It Aint Necessarily So Well-Known Member
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    I didn't make up the story. I found it in an old book. My question, which was rhetorical, related to how much of that story one could strip away and still call what's left the account of an actual person that once lived.
     
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  6. KenS

    KenS Face to face with my Father
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    As Paul said... if Jesus wasn't resurrected from the dead, then we have nothing to preach about.

    However, it is so comforting that the report is correct.
     
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  7. Deeje

    Deeje Avid Bible Student
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    My question would be why would you want to remove the 'supernatural' aspects of this man? It is the supernatural aspects that confirm his divine origins. How can you state with any authority that none of those things were demonstrated by Jesus?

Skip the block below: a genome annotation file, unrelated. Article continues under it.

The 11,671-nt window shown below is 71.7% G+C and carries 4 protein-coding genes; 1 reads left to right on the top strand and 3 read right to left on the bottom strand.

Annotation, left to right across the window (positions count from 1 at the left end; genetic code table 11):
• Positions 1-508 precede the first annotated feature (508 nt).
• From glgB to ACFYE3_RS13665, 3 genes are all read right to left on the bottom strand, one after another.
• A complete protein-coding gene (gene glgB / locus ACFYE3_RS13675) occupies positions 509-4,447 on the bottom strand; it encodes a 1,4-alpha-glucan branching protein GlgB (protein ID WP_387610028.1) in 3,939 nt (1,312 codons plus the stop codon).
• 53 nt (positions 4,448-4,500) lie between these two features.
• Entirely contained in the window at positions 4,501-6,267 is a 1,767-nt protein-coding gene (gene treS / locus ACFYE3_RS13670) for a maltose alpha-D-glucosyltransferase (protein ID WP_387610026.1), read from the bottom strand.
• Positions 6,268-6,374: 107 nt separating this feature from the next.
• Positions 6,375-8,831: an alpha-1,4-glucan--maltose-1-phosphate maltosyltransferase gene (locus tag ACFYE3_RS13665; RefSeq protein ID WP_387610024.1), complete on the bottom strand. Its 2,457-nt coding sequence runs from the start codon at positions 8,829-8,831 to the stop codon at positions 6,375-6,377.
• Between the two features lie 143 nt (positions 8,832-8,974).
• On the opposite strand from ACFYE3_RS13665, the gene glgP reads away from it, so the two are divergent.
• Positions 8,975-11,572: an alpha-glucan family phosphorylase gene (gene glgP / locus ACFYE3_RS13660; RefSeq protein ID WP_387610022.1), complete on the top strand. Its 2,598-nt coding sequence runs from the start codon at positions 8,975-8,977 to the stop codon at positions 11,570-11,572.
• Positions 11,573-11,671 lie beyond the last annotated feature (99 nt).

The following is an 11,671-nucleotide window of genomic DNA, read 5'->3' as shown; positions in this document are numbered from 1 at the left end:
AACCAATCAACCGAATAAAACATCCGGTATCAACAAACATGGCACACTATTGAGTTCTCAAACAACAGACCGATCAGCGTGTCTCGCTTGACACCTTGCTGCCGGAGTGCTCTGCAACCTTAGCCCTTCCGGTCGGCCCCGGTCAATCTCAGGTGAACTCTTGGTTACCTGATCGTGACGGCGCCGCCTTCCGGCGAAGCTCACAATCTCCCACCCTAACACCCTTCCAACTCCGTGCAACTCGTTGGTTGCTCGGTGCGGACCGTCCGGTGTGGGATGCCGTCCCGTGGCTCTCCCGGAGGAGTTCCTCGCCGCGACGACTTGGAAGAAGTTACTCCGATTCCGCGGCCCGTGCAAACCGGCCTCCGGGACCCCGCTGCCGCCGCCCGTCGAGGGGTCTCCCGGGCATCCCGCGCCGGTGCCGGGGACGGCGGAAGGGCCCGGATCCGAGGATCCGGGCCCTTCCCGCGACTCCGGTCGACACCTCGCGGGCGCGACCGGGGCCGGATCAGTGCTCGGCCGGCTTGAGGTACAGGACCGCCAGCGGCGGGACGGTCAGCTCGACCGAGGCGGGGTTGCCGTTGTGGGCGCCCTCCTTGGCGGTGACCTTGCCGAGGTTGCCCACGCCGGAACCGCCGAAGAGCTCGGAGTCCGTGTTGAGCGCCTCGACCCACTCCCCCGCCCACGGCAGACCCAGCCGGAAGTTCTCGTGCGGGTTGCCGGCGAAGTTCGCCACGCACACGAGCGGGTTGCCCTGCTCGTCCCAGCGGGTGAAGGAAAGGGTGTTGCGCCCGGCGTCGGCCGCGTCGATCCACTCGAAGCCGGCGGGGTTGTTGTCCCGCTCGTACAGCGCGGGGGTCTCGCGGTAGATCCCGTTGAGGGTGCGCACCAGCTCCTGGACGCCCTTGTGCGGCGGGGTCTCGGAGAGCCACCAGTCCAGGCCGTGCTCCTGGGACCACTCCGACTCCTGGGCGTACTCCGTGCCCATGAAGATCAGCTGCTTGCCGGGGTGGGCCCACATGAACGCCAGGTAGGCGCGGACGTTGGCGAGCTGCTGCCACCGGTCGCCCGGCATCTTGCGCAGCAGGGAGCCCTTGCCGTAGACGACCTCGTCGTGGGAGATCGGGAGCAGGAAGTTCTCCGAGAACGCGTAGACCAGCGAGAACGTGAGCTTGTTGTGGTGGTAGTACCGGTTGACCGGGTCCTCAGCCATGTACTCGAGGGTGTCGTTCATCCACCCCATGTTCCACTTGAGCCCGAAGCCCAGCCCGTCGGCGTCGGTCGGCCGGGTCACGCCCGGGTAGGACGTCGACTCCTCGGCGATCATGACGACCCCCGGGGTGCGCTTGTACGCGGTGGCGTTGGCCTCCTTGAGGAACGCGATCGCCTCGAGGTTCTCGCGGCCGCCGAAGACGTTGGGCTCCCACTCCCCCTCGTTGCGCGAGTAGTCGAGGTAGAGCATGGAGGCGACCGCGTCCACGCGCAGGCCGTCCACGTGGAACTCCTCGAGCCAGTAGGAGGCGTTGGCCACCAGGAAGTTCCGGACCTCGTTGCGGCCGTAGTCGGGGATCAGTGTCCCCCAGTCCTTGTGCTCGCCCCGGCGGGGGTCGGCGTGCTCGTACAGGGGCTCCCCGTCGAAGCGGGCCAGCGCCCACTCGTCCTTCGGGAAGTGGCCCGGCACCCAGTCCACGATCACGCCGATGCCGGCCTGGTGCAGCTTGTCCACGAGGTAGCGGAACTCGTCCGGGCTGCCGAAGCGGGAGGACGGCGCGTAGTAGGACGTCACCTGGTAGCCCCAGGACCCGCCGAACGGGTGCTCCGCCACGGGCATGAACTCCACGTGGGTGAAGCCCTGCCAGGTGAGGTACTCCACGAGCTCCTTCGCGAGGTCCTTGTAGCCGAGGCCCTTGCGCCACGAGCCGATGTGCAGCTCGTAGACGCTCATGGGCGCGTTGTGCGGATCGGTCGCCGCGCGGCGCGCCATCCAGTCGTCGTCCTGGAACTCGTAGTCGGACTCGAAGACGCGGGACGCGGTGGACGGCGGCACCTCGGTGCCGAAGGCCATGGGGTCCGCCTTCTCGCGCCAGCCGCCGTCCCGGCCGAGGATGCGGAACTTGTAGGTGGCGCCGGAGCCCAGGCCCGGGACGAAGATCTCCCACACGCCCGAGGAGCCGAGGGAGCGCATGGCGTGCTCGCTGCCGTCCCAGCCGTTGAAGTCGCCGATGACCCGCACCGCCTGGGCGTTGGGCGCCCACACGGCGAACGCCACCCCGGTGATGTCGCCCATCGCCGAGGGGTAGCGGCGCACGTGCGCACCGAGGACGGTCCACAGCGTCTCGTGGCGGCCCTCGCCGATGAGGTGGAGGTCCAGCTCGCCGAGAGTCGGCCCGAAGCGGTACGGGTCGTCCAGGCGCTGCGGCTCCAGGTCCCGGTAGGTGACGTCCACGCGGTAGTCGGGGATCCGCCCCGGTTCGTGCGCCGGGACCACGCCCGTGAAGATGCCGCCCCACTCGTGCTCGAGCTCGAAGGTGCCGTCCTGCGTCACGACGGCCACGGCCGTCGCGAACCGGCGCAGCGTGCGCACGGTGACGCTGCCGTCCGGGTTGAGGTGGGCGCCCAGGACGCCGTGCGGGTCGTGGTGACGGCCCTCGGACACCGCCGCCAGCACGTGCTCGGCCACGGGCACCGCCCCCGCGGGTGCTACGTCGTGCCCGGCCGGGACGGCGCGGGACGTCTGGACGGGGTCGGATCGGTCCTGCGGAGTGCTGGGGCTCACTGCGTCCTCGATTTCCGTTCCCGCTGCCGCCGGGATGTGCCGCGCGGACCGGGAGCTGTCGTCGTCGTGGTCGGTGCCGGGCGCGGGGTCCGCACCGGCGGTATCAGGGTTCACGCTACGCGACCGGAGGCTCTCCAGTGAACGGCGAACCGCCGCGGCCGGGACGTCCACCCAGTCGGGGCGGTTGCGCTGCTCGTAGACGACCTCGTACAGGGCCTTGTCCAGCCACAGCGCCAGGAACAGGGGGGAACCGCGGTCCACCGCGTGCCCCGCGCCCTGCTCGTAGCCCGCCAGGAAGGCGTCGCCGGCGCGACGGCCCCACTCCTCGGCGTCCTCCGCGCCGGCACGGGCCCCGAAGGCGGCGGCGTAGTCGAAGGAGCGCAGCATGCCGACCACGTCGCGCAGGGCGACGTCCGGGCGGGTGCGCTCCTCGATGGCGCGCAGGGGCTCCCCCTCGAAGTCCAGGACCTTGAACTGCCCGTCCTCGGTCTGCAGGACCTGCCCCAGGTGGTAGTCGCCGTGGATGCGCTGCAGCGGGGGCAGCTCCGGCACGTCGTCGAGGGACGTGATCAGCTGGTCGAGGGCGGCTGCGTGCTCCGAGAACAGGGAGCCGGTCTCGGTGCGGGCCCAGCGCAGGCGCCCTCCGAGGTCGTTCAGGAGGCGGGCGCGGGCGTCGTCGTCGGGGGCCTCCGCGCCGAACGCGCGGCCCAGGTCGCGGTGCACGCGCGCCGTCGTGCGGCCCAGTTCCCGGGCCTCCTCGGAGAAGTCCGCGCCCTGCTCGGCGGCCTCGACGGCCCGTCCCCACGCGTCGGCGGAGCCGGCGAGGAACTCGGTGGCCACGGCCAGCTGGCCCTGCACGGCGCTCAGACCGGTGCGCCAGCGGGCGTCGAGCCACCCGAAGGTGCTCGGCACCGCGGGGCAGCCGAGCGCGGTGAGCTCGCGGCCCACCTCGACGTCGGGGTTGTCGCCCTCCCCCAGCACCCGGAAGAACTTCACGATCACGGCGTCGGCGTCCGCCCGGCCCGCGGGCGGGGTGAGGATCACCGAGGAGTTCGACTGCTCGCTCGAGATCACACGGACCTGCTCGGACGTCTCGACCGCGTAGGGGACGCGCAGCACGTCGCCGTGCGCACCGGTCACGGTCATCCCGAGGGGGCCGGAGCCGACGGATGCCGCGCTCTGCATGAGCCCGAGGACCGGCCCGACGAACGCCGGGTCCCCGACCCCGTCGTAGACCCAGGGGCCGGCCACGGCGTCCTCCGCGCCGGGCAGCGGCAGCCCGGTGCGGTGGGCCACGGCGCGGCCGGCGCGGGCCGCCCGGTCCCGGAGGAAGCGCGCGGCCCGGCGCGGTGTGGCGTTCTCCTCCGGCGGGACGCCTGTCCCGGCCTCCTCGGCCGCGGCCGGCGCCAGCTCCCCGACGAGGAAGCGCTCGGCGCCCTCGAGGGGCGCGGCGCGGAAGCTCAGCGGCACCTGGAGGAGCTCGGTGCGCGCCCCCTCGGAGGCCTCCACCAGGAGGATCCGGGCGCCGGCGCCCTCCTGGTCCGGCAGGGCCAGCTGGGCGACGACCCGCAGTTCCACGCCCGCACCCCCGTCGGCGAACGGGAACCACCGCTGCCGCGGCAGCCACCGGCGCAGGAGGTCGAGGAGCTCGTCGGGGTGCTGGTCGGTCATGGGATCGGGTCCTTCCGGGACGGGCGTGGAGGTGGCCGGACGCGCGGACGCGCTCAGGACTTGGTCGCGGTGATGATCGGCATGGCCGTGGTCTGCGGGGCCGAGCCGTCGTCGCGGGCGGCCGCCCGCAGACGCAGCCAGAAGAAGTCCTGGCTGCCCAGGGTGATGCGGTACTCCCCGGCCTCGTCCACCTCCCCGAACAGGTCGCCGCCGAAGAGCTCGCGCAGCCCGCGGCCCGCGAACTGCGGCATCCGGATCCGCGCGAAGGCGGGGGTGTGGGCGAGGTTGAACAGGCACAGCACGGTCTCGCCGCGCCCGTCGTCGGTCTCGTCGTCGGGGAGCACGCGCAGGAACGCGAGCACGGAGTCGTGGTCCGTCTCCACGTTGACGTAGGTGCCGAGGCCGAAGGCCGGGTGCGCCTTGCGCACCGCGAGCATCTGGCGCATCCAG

"Historian H. G. Wells said that a man’s greatness can be measured by ‘what he leaves to grow, and whether he started others to think along fresh lines with a vigor that persisted after him.’ Wells, although not claiming to be a Christian, acknowledged: “By this test Jesus stands first.”

    Alexander the Great, Charlemagne (styled “the Great” even in his own lifetime), and Napoleon Bonaparte were powerful rulers. By their formidable presence, they wielded great influence over those they commanded. Yet, Napoleon is reported to have said: “Jesus Christ has influenced and commanded His subjects without His visible bodily presence.”